Lent raises the spotlight on Fridays. It is a day of abstinence from meat for all those age 14 and older.
In many parishes it is a day of special devotions such as the Stations of the Cross or adoration of the Blessed Sacrament. Fridays hold a prominent place in the hearts of Christians.
Spiritually, Friday ranks behind Sunday, the first and most important day of the week. Sunday is set aside to commemorate the central mystery of our faith, the joyful aspect of the Paschal Mystery, the resurrection of Jesus from the dead.
After Sunday, the next most important day of the Christian week is Friday, the day to remember the other half of the Paschal Mystery, the somber part, the suffering and death of Jesus on the cross on Good Friday.
Why no meat on Fridays?
Friday is a solemn weekly memorial of the crucifixion, a day to praise and thank God for his son, Jesus, the Good Shepherd, our Savior, who freely laid down his life for us.
Over the centuries, traditions and devotions have emerged for Fridays to give respect and tribute to Jesus for all that he endured on our behalf and to venerate his saving cross.
Abstinence is the best-known and longest-standing spiritual practice associated with Fridays.
Since Jesus sacrificed his flesh on the cross on Good Friday, Catholics refrain from eating flesh meat on Fridays in his honor. Flesh meat includes the meat of mammals and poultry.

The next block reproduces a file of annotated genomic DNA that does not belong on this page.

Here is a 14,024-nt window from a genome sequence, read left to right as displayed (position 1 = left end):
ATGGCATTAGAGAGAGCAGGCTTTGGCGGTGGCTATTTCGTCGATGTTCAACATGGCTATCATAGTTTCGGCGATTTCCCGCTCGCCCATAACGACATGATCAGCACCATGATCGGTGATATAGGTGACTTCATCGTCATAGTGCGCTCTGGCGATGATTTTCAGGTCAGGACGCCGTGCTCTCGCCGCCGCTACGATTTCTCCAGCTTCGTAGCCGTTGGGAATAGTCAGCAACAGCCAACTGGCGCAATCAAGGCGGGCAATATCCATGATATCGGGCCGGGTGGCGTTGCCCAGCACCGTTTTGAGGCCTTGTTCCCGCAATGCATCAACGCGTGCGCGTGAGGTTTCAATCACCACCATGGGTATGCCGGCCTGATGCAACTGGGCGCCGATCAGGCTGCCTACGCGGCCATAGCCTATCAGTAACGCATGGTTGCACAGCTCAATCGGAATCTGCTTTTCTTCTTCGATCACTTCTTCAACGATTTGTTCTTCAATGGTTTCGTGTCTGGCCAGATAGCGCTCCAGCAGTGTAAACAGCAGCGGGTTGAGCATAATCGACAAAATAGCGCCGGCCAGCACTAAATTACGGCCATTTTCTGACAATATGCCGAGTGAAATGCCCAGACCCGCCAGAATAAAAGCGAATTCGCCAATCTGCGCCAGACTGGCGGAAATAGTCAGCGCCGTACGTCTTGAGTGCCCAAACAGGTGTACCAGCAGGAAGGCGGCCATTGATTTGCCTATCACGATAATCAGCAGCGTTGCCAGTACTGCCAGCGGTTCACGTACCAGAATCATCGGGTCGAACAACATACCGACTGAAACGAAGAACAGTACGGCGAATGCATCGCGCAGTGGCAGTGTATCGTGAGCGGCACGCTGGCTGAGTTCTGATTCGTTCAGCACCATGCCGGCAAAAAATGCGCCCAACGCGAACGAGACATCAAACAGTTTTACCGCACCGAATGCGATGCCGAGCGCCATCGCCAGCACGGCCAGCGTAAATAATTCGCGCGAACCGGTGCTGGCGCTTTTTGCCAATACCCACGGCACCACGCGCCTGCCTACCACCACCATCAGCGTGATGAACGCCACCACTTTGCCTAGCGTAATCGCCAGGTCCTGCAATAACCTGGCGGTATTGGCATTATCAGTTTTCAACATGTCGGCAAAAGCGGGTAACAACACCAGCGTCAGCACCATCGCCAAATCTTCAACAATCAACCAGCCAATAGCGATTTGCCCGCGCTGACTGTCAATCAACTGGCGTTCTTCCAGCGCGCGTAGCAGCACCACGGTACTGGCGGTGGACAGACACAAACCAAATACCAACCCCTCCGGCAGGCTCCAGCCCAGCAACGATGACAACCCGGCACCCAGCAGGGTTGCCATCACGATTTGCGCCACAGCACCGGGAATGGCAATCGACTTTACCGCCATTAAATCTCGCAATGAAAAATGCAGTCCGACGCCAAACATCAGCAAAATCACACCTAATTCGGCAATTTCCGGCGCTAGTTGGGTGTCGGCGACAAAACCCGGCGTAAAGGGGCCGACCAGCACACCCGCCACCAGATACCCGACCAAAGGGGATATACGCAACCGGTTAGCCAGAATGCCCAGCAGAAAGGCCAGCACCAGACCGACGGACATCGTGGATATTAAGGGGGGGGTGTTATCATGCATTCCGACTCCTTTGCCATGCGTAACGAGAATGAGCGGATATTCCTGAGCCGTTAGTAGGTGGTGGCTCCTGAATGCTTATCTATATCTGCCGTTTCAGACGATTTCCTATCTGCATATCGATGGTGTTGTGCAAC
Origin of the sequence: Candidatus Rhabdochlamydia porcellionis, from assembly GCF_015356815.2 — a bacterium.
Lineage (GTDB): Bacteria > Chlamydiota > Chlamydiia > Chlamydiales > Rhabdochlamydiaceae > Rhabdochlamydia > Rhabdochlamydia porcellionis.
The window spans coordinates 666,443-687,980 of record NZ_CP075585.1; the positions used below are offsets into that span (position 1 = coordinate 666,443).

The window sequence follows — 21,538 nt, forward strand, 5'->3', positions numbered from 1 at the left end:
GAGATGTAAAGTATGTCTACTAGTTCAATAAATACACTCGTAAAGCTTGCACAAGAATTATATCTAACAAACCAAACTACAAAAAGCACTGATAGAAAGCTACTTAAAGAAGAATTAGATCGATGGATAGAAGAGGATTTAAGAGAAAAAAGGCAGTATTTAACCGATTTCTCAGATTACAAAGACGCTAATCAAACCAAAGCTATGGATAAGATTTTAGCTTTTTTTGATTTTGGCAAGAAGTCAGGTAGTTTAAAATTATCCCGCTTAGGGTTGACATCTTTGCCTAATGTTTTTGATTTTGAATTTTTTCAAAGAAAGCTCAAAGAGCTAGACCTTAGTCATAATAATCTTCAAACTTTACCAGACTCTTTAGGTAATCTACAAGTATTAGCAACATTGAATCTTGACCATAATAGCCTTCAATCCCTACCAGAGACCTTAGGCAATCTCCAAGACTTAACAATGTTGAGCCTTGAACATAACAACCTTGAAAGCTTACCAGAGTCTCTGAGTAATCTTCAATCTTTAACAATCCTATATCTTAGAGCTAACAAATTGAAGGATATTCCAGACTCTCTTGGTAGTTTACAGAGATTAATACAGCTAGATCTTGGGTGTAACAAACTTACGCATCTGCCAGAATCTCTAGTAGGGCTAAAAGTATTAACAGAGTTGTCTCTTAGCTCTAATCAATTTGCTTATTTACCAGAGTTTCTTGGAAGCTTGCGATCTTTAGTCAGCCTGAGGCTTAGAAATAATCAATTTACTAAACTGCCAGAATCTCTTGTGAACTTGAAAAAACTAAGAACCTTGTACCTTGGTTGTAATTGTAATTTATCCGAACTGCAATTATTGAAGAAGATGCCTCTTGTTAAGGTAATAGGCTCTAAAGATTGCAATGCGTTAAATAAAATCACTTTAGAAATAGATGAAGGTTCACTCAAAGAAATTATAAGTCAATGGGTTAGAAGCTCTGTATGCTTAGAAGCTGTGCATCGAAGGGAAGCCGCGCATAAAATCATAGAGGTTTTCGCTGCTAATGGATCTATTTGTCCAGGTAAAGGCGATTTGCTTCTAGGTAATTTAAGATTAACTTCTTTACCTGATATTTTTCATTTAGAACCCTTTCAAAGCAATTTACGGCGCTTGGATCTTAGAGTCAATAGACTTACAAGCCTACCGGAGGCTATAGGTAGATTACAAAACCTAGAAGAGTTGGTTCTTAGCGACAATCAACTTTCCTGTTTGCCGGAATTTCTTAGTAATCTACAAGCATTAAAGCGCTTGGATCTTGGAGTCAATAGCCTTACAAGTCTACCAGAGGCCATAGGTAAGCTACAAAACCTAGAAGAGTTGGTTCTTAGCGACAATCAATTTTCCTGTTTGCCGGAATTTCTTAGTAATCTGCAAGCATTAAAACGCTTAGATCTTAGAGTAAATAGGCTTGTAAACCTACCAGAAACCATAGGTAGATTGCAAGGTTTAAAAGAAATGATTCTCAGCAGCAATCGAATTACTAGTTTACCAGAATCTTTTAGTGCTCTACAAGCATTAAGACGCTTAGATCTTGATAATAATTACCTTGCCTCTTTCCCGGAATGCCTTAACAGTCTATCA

This spiritual practice began in the First Century, and for a long while it was mandatory for every Friday throughout the year. Mandatory abstinence was discontinued in 1966.
The 1983 revised Code of Canon Law makes Ash Wednesday and Good Friday days of abstinence for those 14 and older (C. 1251 and 1252), and the U. S. Catholic Conference of Bishops extended abstinence to all Fridays in Lent.
Because Jesus died for our sins on a Friday, that day stands out as a special day for contrition and sorrow for past wrongdoing, as well as the day to perform acts of penance and abstinence is a form of penance. While abstinence is required only on the Fridays of Lent, it is both optional and highly recommended throughout the rest of the year. Other forms of penance for Fridays include prayer, fasting, other forms of self-denial, almsgiving and good deeds.
Mass is ultimate prayer
The ideal way to pray on Fridays is to attend daily Mass.
Other Friday devotions include the Stations of the Cross; the rosary, particularly the Sorrowful Mysteries; Scripture reading, particularly the Passion Narratives; litanies, particularly the Litany of the Sacred Heart of Jesus; and prayer before a crucifix.
In many parishes, Friday is the most popular day of the week for Masses or prayer services at hospitals or nursing homes. It is also a common day to bring Communion to the sick and shut-ins, distribute food and clothing to the needy, and perform other works of mercy.
Friday has spiritual significance because we remember that we are saved through the wood of the cross. The tree of our defeat has become our tree of victory; where life was lost, there life has been restored (former Preface for the Triumph of the Cross).
In our hearts we sing, “Lift high the cross, the love of Christ proclaim!” In the cross is our salvation!
Father Michael Van Sloun is pastor of St. Stephen in Anoka.